Woman working from home

Work-life balance and salary rank equally as top job criteria

29 April 2022
Global survey conducted by CEMS
Research conducted by CEMS, the Global Alliance in Management Education among 4,206 professionals globally, reveals that a good work-life balance is rated on par with salary as their top criteria when seeking a new role.

CEMS, founded 29 years ago, is now a unique global alliance of business schools accredited to deliver a “globally integrated” Master’s in International Management (MIM) Program. The University of Sydney Business School is the only CEMS member in Australia and Professor Gregory Whitwell, Dean of the University of Sydney Business School, is CEMS Chair.

The research conducted by CEMS found that while across the board, work-life balance and salary were ranked equally, professionals over the age of 35 actually ranked the opportunity for work-life balance higher than salary.*

For the most recent graduates and younger professionals (under the age of 35), salary ranked only slightly higher than work-life balance. This indicates that while there is more to work than just money for younger professionals, salary is an important factor.

The global survey of 4,206 professionals from 75 countries found quick career progression and the chance to make an impact were also ranked highly, as the third and fourth key criteria which would influence the decisions of all professionals to apply for a job.

Of 107 respondents from Australia and New Zealand, the criteria that would most influence their decision to take on a new role included salary (top), followed by a good work-life balance, career progression, inspirational leadership and then structured support for career acceleration.

While opportunities for global travel appeared in the top five criteria for the youngest respondents (19-25), it was far lower down the list for other age groups, who rated inspirational leadership further up.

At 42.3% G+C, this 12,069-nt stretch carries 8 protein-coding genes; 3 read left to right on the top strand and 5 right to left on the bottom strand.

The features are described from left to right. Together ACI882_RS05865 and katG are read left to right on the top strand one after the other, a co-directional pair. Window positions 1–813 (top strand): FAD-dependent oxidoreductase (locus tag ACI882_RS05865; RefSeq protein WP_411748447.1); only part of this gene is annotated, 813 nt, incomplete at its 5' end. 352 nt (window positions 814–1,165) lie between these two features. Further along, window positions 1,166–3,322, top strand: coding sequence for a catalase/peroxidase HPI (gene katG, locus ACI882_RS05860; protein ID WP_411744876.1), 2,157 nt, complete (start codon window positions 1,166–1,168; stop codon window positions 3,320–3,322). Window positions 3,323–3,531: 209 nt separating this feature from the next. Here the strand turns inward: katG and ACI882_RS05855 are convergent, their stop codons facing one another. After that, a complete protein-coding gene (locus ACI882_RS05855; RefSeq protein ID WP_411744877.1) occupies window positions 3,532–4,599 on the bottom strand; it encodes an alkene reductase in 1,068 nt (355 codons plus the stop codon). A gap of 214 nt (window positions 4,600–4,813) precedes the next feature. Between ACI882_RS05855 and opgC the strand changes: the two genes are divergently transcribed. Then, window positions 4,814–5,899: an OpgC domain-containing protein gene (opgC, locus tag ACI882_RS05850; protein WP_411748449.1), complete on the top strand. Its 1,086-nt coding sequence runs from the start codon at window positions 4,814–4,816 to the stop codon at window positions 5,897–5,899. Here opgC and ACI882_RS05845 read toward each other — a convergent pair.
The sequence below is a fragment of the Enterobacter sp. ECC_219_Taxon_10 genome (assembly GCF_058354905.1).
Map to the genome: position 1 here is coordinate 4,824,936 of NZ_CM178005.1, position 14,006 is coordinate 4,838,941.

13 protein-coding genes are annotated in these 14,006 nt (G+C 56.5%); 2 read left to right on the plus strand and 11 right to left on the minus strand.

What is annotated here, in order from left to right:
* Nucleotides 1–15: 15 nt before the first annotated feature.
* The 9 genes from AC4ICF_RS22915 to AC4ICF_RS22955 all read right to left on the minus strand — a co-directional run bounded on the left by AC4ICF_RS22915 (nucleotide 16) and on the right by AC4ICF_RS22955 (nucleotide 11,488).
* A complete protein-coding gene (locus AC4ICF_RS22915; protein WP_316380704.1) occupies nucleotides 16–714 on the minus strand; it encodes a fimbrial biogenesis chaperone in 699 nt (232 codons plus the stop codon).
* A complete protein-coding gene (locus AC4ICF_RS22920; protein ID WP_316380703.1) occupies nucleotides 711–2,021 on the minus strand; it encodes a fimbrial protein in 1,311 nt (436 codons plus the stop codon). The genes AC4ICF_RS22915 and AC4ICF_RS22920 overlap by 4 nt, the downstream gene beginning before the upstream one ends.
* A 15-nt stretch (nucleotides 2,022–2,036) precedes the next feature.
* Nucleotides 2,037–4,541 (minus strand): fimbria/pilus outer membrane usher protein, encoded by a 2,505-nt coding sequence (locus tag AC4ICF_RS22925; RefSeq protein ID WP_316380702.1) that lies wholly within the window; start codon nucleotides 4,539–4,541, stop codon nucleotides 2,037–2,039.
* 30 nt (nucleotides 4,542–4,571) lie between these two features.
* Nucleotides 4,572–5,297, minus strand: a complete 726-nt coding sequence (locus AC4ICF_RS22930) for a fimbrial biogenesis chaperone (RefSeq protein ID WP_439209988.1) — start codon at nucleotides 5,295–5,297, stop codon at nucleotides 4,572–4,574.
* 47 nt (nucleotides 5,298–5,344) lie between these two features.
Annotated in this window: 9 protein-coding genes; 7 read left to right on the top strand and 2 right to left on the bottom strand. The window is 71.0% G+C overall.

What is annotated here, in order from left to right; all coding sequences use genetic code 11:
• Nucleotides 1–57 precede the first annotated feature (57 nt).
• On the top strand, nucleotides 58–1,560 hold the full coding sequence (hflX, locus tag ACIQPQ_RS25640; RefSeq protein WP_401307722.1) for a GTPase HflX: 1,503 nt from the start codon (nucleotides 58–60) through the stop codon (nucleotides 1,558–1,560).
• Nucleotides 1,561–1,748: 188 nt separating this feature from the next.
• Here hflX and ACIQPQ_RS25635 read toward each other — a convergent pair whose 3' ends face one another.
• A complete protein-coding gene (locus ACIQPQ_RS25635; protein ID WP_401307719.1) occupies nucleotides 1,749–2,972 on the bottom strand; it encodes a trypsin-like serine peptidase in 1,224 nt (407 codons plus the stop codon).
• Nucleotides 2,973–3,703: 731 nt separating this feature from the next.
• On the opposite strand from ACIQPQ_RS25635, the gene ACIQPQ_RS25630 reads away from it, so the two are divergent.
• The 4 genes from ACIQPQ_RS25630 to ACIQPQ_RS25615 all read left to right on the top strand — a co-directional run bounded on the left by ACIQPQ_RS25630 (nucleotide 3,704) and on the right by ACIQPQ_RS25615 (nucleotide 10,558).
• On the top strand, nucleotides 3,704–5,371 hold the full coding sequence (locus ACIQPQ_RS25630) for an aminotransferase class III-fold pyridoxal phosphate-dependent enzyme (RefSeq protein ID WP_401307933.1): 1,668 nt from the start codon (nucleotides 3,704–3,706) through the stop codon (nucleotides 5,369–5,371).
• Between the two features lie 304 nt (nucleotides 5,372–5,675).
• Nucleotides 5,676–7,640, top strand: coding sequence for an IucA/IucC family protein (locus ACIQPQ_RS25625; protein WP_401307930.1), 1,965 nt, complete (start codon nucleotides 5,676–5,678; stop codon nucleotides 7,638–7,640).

Nicole de Fontaines, Executive Director of CEMS, said: “Our research reveals that for professionals globally, although salary will always be an important factor, work is not all about money.

Achieving a good work-life balance and getting the chance to make an impact in a role is more important than ever, for employees of all ages.
Nicole de Fontaines, Executive Director of CEMS

“As we transition back into the office, at a time when attracting and retaining top talent is high on the agenda, it is important that organisations listen carefully to what professionals most desire from roles and act on this. This way, they can attract the most talented staff, benefit from the ambition of their people, encourage innovation and ultimately gain competitive advantage in an uncertain age.

“Where early career professionals are concerned this means providing plenty of opportunity to tackle projects that deliver real global impact, whilst also recognising their need to have a life outside of work. At CEMS we see this in action through our forward-thinking corporate partners, who recognise the benefit of working with young people on impactful global business projects, to make sure they are as prepared as possible when they reach the workplace.”  


CEMS carried out the research in Autumn 2021 among 4,206 of their alumni based in 75 countries around the world, the majority of whom are in professional roles, with many in senior management positions.

*Overall 21 percent of respondents named work-life balance and salary when asked about their top three criteria when looking for a new role either within their own company or a different one.

20 percent of respondents under 35 years old named salary compared to 19 percent work-life balance.

22 percent of respondents over 35 years old named work-life balance compared to 19 percent salary.

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